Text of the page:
More Questions Surround Antonio Calvo's Suicide And Removal From Princeton
NEW YORK -- The mystery surrounding Antonio Calvo’s abrupt removal from Princeton University and subsequent suicide continues.
Calvo, 45, a senior lecturer and director of the Spanish language program at Princeton, took his own life last Tuesday in his loft-style apartment on West 26th Street in Chelsea.
According to a spokeswoman at the New York City Medical Examiner’s Office, Calvo stabbed himself to death, with “multiple incised wounds of the neck and upper left extremities.”
Last Friday, three days after he died, Princeton issued a formal statement confirming Calvo's death, indicating that a memorial service would be held the following week.
The statement also said that “Calvo was on leave from Princeton at the time of his death.”
While Calvo was technically on leave when he committed suicide on Tuesday -- it was a leave that had been forced upon him by the university four days prior and not a leave of his own choosing.
According to both close friends and former colleagues, Calvo was apparently asked to arrive at his office at 11 a.m. on the morning of Friday, April 8.
At his office, he was reportedly met by a university-appointed public safety officer who informed him that his contract as longtime lecturer would not be renewed. Calvo was then forcibly removed from the premises, with his keys taken away, in addition to being barred access to his personal Princeton University email account.
Marco Aponte-Moreno, who teaches international business at the University of Surrey in the U.K., is a longtime friend and former lecturer at Princeton, where he worked under Calvo. The two men last spoke via Skype about a month ago.
“Antonio wasn’t someone who was going to kill himself,” said Aponte-Moreno. “He was full of life, he had all of these wonderful plans for the future.”
Earlier in the week, Aponte-Moreno started a Facebook group called “Justice for Antonio Calvo.” It gained hundreds of followers after only a few hours. But after receiving negative comments, Aponte-Moreno deleted the page altogether.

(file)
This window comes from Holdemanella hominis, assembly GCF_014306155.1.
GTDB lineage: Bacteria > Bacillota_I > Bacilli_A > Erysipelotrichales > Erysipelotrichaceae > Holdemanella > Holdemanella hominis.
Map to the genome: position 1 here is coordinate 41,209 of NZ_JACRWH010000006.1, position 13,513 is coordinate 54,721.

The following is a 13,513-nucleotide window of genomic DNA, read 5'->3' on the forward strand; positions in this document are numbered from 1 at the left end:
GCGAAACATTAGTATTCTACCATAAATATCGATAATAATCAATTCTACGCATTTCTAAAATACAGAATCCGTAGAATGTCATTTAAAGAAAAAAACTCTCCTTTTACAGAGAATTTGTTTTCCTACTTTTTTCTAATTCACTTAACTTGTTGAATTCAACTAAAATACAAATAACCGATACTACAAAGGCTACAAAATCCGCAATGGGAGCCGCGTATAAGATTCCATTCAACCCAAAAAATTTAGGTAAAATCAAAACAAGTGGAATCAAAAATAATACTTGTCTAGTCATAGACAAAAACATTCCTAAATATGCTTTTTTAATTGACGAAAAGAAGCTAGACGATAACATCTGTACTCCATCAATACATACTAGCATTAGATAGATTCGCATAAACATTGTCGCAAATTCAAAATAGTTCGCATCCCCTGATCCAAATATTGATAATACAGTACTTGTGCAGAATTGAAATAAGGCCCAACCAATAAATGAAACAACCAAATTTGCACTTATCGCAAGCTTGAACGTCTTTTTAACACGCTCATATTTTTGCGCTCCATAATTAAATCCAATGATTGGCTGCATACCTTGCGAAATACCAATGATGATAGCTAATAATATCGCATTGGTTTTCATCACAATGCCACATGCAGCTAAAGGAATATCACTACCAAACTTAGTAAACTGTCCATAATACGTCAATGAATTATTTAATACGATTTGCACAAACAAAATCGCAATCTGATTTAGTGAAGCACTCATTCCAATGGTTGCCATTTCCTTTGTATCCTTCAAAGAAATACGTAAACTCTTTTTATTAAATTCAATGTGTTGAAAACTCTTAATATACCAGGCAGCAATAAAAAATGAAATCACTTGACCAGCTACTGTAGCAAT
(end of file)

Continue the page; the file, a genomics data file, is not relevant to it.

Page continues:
For even his closest friends, Calvo’s final days remain shrouded in mystery.
Ana Belén Martín-Sevillano, a close, platonic friend since their undergraduate days in Madrid, stayed at Calvo’s apartment during a recent trip to New York City for an academic conference.
Martín-Sevillano teaches Spanish and Latin American literature at a university in Canada and has known Calvo for nearly 25 years. She last saw him eight days before he died.
Apparently Calvo’s contract had been up for renewal and he was plagued with worry about whether he'd be asked back.
She described Calvo's mood as stable and upbeat, but said he'd grown increasingly anxious. She also noticed that his appetite had recently waned.
During her visit, Martín-Sevillano recalled Calvo as an elegant, distinctive dresser who commuted by train early each morning to campus.
They last parted ways with the understanding that he would inform her just as soon as he received an update about his job.
“He was supposed to call me whenever he learned of something. In the last message, his voice was upbeat and funny -- he sounded positive.”
She described him as a balanced person, who while given to ups and downs, was never prone to bouts of depression.
The university refused to specifically address the cause of Calvo’s abrupt removal, which is considered a personnel matter and, as such, not considered public information.
Cass Cliatt, a Princeton spokeswoman, offered the following by email: "We continue to feel that it's not the University's place to make any statements that might be taken as some type of official determination about the circumstances surrounding Antonio Calvo's passing. While we were given information about the cause, we didn’t have independent verification. This is consistent with how we have approached similar circumstances, and this is distinct from cases that take place on campus where our own Department of Public Safety might be involved and have access to information. We feel it's inappropriate to speak to unconfirmed information when it comes to personal or private family matters.”
Fernando Aran, who's currently a medical student at Florida International University, graduated from Princeton last spring. Calvo was both his senior thesis adviser and junior paper adviser. He visited Calvo's office at least once a week.
Aran, who was shocked at hearing the news of Calvo's suicide, described his former professor as "a strong, fun-loving, good person, who didn't have any apparent issues with depression. If he did, I never knew about it."
Since hearing news of Calvo's suicide, Aran describes Princeton as on "super lock-down mode." Aran's former professors in the Spanish department refuse to discuss it.
Philip Rothaus, a Princeton senior concentrating in Spanish and Portuguese, recently called Calvo’s dismissal into question, issuing an open letter to the university.
Aponte-Moreno remains similarly skeptical. "I think the university is hiding something, I think they did something they weren’t supposed to do," he said.
For now, more questions remain than answers.
Princeton's department of Spanish and Portuguese Languages and Cultures has scheduled a private memorial service for tomorrow afternoon.
Many of Calvo's friends said they refuse to step foot on campus, preferring instead to honor his life in a private ceremony to be held in New York early next week.